Our results reveal a new class of magnetic spin textures with non-trivial topology and establish a striking analogy between topological domain walls in chiral magnets and defect networks in mesoscopic liquid crystals. The walls naturally arise when cooling the sample below TN as domains nucleate and grow, and it can be expected that they also profoundly influence macroscopic properties. Enabled by their chiral magnetic microstructure, the walls can carry a finite topological charge and, hence, couple efficiently to spin currents, which is to be demonstrated in future experiments. The walls and their building blocks, the magnetic disclinations and dislocations, are probably associated with long lifetimes that play a key role for the a.c. susceptibility and general relaxation dynamics in helimagnets27,28. In particular, they might be crucial for previously observed melting processes29,30 and the pressure-induced non-Fermi liquid behaviour31,32,33. The observations apply to chiral magnets in general and reveal a large variety of topologically non-trivial magnetic nano-objects—beyond skyrmions21,34,35—extending the field of topology-based spintronics into the realm of helimagnetic domain walls.


Sample growth

FeGe single crystals were grown by chemical vapour transport from FeGe B35 powder with I2 (20 mg) in an evacuated quartz tube. The tube was mounted in a heated three-zone furnace for 1 month with a thermal gradient of 560 °C to 500 °C. This leads to the growth of 0.5 × 1 × 1 mm3 large B20 FeGe crystals at the lower temperature side. The B20 crystal structure was confirmed by powder X-ray diffraction (see Supplementary Fig. S0) and surfaces for MFM imaging were oriented using Laue diffraction.

Data availability

The data that support the plots within this paper and other findings of this study are available from the corresponding authors upon request.

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We thank M. Fiebig for direct financial support. The work at ETH was supported by the Swiss National Science Foundation through grants 200021-149192 and 200021-137520. L.K. and M.G. were supported by SFB 1143 'Correlated Magnetism: From Frustration To Topology' and DFG grant GA 1072/5-1. J.M. and A.R. were supported by SFB 1238 (Kontrolle und Dynamik von Quantenmaterialien). J.M. also acknowledges support from the Deutsche Telekom Stiftung and Bonn-Cologne Graduate School of Physics and Astronomy BCGS. N.K. acknowledges funding through the JSPS Grant-in-Aids for Scientific Research (S) no. 24224009 and for Young Scientists (Start-up) no. 26886005. D.M. thanks the Research Council of Norway (FRINATEK project no. 263228) and the Norwegian University of Science and Technology (NTNU) for financial support.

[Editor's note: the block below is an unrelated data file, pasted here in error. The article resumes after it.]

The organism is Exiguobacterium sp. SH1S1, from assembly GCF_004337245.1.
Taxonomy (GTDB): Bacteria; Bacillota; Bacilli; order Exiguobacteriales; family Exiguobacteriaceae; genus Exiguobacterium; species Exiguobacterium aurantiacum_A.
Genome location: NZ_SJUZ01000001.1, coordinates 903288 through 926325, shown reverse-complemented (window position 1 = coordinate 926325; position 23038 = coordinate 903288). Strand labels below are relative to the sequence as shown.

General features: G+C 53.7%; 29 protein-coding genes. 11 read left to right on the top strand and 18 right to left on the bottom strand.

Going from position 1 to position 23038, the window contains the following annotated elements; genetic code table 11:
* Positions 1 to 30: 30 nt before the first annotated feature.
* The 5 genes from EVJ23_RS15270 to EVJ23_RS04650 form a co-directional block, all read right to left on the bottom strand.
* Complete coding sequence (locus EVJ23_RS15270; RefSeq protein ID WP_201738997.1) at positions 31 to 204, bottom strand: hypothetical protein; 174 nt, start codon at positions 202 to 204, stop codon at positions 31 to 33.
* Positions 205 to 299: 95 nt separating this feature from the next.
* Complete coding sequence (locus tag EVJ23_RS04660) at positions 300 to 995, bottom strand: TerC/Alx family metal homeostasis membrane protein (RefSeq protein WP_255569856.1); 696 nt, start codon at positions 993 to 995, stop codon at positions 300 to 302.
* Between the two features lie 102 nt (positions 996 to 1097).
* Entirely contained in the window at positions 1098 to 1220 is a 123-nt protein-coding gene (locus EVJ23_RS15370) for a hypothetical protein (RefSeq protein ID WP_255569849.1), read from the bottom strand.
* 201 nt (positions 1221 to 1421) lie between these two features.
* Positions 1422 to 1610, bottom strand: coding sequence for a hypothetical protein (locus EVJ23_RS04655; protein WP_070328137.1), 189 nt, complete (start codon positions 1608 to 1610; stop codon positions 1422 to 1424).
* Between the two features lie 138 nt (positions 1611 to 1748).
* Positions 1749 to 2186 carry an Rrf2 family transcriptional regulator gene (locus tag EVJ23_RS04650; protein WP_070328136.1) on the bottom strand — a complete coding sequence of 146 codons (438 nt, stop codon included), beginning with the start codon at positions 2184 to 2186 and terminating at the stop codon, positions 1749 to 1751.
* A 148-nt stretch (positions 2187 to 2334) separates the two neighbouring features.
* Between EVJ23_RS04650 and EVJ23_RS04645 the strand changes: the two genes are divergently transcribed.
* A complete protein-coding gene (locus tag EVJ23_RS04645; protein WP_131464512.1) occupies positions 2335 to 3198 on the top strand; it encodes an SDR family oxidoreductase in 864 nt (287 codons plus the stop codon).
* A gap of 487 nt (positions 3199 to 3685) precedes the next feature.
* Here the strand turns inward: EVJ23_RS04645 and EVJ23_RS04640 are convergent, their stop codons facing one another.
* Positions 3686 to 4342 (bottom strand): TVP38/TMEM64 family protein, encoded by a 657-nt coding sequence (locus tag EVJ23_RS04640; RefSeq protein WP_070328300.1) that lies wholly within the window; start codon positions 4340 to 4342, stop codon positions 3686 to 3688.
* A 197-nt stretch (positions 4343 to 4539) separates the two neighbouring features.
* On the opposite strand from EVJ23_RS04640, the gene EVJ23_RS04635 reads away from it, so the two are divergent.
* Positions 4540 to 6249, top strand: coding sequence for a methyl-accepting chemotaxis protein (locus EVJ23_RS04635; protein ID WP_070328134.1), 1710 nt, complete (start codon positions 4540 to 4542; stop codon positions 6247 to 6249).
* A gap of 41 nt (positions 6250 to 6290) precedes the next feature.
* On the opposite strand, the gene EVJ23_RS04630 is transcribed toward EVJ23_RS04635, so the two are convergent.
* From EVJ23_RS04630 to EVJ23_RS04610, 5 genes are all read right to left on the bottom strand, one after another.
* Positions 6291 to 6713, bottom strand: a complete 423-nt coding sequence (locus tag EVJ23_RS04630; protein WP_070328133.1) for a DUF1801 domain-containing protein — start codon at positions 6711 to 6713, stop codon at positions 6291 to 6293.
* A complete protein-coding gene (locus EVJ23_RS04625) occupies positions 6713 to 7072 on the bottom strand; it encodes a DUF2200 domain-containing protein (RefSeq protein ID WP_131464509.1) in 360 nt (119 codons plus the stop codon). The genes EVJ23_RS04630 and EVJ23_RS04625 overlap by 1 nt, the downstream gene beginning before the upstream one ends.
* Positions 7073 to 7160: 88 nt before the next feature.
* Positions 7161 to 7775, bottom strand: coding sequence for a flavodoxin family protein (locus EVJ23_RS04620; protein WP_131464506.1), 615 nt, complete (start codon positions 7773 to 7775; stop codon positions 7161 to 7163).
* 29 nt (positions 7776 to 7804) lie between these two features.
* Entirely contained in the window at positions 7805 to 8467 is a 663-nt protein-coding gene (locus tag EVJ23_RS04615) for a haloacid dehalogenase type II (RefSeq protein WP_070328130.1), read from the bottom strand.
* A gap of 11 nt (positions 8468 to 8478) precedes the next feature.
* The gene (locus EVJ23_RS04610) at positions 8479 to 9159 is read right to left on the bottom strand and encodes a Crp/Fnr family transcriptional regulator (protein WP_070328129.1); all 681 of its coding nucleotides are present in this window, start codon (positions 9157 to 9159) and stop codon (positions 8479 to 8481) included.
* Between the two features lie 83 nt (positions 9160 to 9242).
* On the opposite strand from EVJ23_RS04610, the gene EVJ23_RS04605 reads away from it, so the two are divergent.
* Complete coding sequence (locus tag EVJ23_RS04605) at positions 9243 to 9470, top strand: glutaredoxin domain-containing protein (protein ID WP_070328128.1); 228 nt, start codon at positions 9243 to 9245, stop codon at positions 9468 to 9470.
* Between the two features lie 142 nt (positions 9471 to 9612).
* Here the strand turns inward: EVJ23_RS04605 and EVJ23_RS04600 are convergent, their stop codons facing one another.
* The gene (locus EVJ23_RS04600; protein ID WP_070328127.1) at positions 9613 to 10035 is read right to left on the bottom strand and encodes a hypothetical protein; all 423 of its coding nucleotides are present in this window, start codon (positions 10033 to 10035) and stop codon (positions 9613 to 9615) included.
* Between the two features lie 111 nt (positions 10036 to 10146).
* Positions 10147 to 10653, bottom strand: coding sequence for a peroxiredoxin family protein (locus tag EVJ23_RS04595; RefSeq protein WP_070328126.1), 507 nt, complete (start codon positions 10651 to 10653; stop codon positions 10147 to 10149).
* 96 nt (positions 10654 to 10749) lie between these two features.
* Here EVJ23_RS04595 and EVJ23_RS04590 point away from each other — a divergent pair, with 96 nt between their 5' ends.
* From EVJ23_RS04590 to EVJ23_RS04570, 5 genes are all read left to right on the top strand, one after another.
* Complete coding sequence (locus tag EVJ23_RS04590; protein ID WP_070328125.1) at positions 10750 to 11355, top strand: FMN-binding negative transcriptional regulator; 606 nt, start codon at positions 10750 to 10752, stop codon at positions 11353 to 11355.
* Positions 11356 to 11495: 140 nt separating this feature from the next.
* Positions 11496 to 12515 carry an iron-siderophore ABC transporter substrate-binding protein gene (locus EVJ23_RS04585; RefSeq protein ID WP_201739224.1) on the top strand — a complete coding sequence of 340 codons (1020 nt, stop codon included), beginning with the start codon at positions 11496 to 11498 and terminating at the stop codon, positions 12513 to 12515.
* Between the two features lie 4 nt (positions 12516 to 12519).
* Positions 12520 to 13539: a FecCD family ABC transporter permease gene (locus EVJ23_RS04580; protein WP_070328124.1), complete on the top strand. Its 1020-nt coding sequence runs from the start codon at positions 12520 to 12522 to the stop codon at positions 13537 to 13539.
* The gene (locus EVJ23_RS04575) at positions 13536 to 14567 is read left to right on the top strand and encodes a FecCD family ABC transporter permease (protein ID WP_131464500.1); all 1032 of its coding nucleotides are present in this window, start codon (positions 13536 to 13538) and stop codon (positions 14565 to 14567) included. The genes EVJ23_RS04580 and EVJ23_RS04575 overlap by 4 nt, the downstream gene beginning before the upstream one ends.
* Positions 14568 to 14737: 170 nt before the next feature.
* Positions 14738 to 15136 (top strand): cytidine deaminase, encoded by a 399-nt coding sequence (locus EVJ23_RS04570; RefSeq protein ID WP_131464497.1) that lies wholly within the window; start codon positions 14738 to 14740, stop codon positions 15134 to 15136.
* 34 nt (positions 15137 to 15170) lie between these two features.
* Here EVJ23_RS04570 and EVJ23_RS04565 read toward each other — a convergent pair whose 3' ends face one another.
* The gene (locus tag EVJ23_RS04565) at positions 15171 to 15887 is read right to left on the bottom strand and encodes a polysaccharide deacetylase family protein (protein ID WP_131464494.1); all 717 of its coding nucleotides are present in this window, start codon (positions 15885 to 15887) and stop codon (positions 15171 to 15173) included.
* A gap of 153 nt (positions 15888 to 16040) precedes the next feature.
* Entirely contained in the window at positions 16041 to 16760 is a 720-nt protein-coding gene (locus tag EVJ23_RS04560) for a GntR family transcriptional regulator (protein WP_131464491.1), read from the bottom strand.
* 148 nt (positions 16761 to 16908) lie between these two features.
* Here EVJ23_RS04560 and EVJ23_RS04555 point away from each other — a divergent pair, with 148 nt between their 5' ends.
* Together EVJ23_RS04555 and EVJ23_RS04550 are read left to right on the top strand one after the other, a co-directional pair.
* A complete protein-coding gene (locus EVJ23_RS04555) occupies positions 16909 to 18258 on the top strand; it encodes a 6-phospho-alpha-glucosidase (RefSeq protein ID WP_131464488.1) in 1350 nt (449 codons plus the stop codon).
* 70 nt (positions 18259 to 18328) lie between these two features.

Author information


  1. Department of Materials, ETH Zurich, Zürich, Switzerland

    • P. Schoenherr
    •  & D. Meier
  2. Institut für Theoretische Physik, Universität zu Köln, Köln, Germany

    • J. Müller
    • , A. Rosch
    •  & M. Garst
  3. Institut für Theoretische Physik, Technische Universität Dresden, Dresden, Germany

    • L. Köhler
    •  & M. Garst
  4. Department of Applied Physics, University of Tokyo, Tokyo, Japan

    • N. Kanazawa
    •  & Y. Tokura
  5. RIKEN Center for Emergent Matter Science (CEMS), Wako, Japan

    • Y. Tokura
  6. Department of Materials Science and Engineering, Norwegian University of Science and Technology (NTNU), Trondheim, Norway

    • D. Meier
  7. Center for Quantum Spintronics, Department of Physics, Norwegian University of Science and Technology (NTNU), Trondheim, Norway

    • D. Meier


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P.S. conducted the MFM experiments supervised by D.M.; J.M. performed the two-dimensional micromagnetic simulations supervised by M.G. and A.R.; N.K. grew the FeGe single crystals under supervision of Y.T.; P.S., J.M., L.K., M.G. and D.M. classified the domain walls; M.G. and L.K. defined the skyrmion charge of edge dislocations; P.S., J.M., L.K., M.G. and D.M. wrote the paper; M.G. and D.M. supervised the work. All authors discussed the results and contributed to their interpretation.

Competing interests

The authors declare no competing interests.

Corresponding authors

Correspondence to M. Garst or D. Meier.

Supplementary information

  1. Supplementary Materials

    Supplementary Text, Supplementary References 36–40, Supplementary Figures S0–S17